The whole world is grappling with COVID-19 and clearly nothing, in the recent years, has brought all actors together for a common cause like this epidemic. Presently, we all have a reasonable impression of the virus; the prevention and response measures.
Regardless of when we get over COVID-19, it will definitely leave short- and long-lasting scars, physical and emotional.
At Mental Health Uganda, we want to bring to the fore, the emotional (mental health) risks and challenges associated with the virus and propose some simple practical steps.
This outbreak is stressful for everyone thus leads to fear and anxiety. As a result, it has caused strong emotions for children and adults in varied but heavy proportions.
Everyone reacts differently to stressful situations and how one responds can depend on internal and environmental conditions.
People who may be more strongly affected by this crisis include older people and those living with chronic conditions; people who are helping with the response like doctors and other health care providers, or first responders; people with intellectual or psychosocialdisabilities; people who have been released from quarantine (carrying sadness, anger, or frustration because friends or loved ones have unfounded fears of contracting the disease from contact with them and their families could be likely victims of stigma anddiscrimination); children and teens; and those who are particularly confused and feel insecure.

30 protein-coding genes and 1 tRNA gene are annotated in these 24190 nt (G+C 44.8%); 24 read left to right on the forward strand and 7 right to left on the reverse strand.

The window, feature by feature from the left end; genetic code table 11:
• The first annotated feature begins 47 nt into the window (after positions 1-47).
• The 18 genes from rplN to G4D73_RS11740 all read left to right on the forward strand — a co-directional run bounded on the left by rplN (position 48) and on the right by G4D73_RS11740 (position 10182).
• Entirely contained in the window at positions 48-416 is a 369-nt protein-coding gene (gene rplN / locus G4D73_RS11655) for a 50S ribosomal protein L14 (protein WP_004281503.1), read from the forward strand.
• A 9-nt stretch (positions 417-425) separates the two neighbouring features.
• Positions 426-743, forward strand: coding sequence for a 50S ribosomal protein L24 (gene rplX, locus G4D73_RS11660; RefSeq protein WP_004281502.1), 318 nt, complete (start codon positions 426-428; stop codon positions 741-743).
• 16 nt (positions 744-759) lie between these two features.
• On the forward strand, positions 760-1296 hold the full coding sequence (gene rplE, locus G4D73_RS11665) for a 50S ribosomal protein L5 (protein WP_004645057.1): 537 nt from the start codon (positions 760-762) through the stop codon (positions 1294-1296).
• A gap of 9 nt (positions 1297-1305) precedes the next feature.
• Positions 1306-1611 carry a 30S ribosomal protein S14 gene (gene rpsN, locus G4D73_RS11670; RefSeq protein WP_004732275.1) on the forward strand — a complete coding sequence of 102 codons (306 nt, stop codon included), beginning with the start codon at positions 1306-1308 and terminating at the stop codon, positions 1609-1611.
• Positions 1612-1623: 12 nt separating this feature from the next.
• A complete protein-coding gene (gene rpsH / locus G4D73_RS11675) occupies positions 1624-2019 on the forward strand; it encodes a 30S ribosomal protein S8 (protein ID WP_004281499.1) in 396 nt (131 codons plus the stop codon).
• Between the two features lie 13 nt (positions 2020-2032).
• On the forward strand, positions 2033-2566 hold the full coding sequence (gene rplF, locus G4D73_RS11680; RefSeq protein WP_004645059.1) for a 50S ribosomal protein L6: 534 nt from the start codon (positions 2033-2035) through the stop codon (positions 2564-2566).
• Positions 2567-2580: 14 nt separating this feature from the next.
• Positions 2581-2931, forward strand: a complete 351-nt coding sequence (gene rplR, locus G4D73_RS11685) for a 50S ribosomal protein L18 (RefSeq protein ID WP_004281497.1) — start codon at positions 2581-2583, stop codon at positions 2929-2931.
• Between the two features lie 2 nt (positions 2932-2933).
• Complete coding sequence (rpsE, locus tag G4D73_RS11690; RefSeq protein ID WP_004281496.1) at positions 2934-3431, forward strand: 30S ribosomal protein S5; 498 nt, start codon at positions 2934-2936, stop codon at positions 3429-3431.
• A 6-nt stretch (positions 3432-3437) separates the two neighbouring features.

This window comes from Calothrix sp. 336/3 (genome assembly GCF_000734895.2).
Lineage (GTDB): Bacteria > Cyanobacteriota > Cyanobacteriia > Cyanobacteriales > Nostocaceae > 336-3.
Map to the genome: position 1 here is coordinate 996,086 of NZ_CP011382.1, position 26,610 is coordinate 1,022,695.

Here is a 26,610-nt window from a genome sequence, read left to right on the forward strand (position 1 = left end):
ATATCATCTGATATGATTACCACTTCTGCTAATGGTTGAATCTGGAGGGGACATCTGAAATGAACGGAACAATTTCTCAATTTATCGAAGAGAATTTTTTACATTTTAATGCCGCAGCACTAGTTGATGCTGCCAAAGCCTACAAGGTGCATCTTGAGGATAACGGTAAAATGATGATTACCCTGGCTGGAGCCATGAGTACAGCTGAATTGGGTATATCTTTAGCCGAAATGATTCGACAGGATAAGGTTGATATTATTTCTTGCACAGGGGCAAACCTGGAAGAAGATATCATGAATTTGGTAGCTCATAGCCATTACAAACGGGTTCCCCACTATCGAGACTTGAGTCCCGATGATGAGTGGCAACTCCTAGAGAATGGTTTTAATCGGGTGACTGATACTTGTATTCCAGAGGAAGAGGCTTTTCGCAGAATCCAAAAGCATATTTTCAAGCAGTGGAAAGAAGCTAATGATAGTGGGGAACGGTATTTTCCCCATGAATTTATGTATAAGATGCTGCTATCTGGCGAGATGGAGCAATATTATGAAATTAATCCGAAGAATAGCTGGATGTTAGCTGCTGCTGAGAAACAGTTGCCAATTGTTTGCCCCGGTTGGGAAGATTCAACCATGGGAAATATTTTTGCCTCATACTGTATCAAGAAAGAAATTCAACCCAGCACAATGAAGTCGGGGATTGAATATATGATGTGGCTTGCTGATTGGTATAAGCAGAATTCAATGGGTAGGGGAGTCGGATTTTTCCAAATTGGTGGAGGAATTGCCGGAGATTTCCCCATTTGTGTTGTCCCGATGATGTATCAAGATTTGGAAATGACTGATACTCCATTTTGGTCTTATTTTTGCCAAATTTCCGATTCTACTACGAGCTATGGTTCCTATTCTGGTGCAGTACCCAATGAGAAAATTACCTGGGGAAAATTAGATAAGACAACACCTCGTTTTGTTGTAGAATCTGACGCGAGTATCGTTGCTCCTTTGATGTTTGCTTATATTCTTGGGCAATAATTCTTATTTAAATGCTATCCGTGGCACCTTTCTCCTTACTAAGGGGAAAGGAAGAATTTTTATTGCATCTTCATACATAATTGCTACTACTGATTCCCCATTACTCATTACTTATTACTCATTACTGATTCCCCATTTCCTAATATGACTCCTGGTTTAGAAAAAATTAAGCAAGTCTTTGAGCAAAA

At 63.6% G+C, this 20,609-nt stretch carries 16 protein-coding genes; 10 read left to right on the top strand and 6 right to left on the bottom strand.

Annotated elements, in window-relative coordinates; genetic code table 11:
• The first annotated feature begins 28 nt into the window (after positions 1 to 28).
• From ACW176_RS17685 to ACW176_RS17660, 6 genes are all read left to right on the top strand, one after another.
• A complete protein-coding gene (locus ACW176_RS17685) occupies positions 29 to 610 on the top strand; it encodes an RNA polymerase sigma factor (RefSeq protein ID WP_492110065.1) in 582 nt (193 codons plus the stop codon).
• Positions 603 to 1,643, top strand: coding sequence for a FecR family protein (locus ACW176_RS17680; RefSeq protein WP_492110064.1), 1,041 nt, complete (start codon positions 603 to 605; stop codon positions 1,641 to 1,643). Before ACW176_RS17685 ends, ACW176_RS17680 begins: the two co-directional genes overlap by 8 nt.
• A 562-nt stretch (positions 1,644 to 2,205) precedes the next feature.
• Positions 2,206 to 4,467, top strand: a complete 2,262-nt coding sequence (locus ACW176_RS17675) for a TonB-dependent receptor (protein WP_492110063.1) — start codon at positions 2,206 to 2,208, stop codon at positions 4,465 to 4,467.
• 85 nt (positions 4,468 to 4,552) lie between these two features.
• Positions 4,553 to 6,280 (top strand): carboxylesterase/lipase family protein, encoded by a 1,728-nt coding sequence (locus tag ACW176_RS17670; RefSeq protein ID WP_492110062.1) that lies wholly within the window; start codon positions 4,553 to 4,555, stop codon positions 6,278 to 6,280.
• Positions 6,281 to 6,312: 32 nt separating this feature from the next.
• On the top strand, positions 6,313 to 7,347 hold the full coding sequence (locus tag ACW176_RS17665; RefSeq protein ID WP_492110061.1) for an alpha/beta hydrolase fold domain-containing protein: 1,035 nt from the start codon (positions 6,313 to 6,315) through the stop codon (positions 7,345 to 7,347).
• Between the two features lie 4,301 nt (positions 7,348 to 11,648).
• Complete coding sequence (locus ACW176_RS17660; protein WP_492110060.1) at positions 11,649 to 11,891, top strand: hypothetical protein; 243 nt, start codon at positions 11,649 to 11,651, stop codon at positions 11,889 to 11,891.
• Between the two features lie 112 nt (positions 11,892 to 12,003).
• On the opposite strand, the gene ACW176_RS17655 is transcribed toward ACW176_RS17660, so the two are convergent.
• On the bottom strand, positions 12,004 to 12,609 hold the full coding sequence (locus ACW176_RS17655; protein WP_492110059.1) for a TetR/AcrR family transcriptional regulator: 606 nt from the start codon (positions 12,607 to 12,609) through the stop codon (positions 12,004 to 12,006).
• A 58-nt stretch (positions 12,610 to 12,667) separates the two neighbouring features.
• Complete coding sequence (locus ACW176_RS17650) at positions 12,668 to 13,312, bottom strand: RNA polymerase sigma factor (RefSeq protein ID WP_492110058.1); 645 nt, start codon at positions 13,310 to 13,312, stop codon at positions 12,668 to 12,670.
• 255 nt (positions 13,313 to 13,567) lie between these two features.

As such, people will fear and worry about their own health and the health of loved ones. As a consequence, there will be changes in sleep or eating patterns, difficulty in concentrating, worsening of chronic health problems; and increased use of alcohol, tobacco, or other drugs.
Given the risk magnitude, there is no doubt that quarantine (self or institutional) is also necessary. It will however in most cases have some mental health impacts. They may include post-traumatic stress disorder (PTSD) symptoms, confusion, anger, stigma anddiscrimination (at individual and family level) and could in some instances be long-lasting.
That said, the mental health implications of isolation do not mean weshouldn’t quarantine. It is however important to put psycho-social support at the center of the quarantines as we follow advice from professionals, especially the Ministry of Health.
People with intellectual or psychosocial disabilities are among the most affected at periods of national and international crisis. The COVID 19 pandemic finds many of them in health facilities under institutional care. Coupled with a history of overcrowding, thispresents grave risks for patients on admission.
There are also homeless Ugandans with mental disabilities on the urban streets, particularly in Kampala. They are faced with the merger of crises where homelessness and disease meet; a disease that dictates social distancing for which they can neither be assured of nor claim. What is clear though is that they are a population at enhanced risk!
In light of the above, Mental Health Uganda recommends the following:
For mental health counselling call Mental Health Uganda on:
0778 035 128 or 0701 748 185.
www.mentalhealthuganda.org | www.kyogereko.co.ug
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